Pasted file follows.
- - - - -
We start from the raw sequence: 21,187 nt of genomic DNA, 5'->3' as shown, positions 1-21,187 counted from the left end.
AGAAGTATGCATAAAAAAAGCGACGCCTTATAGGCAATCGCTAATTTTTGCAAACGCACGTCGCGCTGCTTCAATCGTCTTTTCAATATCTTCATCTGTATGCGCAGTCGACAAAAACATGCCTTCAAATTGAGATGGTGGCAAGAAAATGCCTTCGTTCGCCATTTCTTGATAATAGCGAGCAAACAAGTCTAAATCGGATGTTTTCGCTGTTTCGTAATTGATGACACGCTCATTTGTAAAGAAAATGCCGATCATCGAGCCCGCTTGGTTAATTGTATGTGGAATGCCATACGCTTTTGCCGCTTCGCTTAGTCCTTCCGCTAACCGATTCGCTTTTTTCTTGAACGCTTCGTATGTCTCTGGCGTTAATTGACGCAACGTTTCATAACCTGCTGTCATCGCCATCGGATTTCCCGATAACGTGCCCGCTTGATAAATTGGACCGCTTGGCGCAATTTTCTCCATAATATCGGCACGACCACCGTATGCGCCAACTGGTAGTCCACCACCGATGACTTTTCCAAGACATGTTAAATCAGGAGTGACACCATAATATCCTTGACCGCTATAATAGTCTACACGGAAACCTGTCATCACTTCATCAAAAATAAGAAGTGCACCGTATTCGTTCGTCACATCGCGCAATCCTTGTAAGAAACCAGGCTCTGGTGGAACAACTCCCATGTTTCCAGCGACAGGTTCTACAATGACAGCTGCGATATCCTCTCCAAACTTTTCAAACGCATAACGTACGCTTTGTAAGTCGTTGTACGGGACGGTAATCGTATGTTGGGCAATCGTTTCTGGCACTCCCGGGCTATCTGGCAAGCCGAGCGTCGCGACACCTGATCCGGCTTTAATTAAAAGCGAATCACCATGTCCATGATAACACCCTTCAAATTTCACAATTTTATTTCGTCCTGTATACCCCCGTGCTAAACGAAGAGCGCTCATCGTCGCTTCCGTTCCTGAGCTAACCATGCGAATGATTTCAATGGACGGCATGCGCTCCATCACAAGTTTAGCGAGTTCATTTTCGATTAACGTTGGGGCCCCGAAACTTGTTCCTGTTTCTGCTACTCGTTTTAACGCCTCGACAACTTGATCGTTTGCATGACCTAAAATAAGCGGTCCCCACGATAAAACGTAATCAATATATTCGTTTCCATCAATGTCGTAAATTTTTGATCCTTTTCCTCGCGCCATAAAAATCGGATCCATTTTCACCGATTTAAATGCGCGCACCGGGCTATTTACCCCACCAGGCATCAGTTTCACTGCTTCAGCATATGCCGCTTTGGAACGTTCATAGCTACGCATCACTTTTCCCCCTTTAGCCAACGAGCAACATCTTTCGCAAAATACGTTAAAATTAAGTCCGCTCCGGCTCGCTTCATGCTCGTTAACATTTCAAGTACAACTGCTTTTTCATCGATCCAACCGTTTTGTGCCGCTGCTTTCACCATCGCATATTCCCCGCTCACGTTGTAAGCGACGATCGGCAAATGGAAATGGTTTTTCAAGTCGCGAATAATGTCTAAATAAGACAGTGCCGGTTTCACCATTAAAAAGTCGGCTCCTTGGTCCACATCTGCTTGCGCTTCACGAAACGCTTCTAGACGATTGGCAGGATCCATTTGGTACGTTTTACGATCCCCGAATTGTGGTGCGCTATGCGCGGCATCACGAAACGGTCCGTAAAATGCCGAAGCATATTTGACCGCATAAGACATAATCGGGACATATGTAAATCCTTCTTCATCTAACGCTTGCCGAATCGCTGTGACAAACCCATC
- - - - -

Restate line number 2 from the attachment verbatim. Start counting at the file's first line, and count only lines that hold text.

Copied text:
AGAAGTATGCATAAAAAAAGCGACGCCTTATAGGCAATCGCTAATTTTTGCAAACGCACGTCGCGCTGCTTCAATCGTCTTTTCAATATCTTCATCTGTATGCGCAGTCGACAAAAACATGCCTTCAAATTGAGATGGTGGCAAGAAAATGCCTTCGTTCGCCATTTCTTGATAATAGCGAGCAAACAAGTCTAAATCGGATGTTTTCGCTGTTTCGTAATTGATGACACGCTCATTTGTAAAGAAAATGCCGATCATCGAGCCCGCTTGGTTAATTGTATGTGGAATGCCATACGCTTTTGCCGCTTCGCTTAGTCCTTCCGCTAACCGATTCGCTTTTTTCTTGAACGCTTCGTATGTCTCTGGCGTTAATTGACGCAACGTTTCATAACCTGCTGTCATCGCCATCGGATTTCCCGATAACGTGCCCGCTTGATAAATTGGACCGCTTGGCGCAATTTTCTCCATAATATCGGCACGACCACCGTATGCGCCAACTGGTAGTCCACCACCGATGACTTTTCCAAGACATGTTAAATCAGGAGTGACACCATAATATCCTTGACCGCTATAATAGTCTACACGGAAACCTGTCATCACTTCATCAAAAATAAGAAGTGCACCGTATTCGTTCGTCACATCGCGCAATCCTTGTAAGAAACCAGGCTCTGGTGGAACAACTCCCATGTTTCCAGCGACAGGTTCTACAATGACAGCTGCGATATCCTCTCCAAACTTTTCAAACGCATAACGTACGCTTTGTAAGTCGTTGTACGGGACGGTAATCGTATGTTGGGCAATCGTTTCTGGCACTCCCGGGCTATCTGGCAAGCCGAGCGTCGCGACACCTGATCCGGCTTTAATTAAAAGCGAATCACCATGTCCATGATAACACCCTTCAAATTTCACAATTTTATTTCGTCCTGTATACCCCCGTGCTAAACGAAGAGCGCTCATCGTCGCTTCCGTTCCTGAGCTAACCATGCGAATGATTTCAATGGACGGCATGCGCTCCATCACAAGTTTAGCGAGTTCATTTTCGATTAACGTTGGGGCCCCGAAACTTGTTCCTGTTTCTGCTACTCGTTTTAACGCCTCGACAACTTGATCGTTTGCATGACCTAAAATAAGCGGTCCCCACGATAAAACGTAATCAATATATTCGTTTCCATCAATGTCGTAAATTTTTGATCCTTTTCCTCGCGCCATAAAAATCGGATCCATTTTCACCGATTTAAATGCGCGCACCGGGCTATTTACCCCACCAGGCATCAGTTTCACTGCTTCAGCATATGCCGCTTTGGAACGTTCATAGCTACGCATCACTTTTCCCCCTTTAGCCAACGAGCAACATCTTTCGCAAAATACGTTAAAATTAAGTCCGCTCCGGCTCGCTTCATGCTCGTTAACATTTCAAGTACAACTGCTTTTTCATCGATCCAACCGTTTTGTGCCGCTGCTTTCACCATCGCATATTCCCCGCTCACGTTGTAAGCGACGATCGGCAAATGGAAATGGTTTTTCAAGTCGCGAATAATGTCTAAATAAGACAGTGCCGGTTTCACCATTAAAAAGTCGGCTCCTTGGTCCACATCTGCTTGCGCTTCACGAAACGCTTCTAGACGATTGGCAGGATCCATTTGGTACGTTTTACGATCCCCGAATTGTGGTGCGCTATGCGCGGCATCACGAAACGGTCCGTAAAATGCCGAAGCATATTTGACCGCATAAGACATAATCGGGACATATGTAAATCCTTCTTCATCTAACGCTTGCCGAATCGCTGTGACAAACCCATC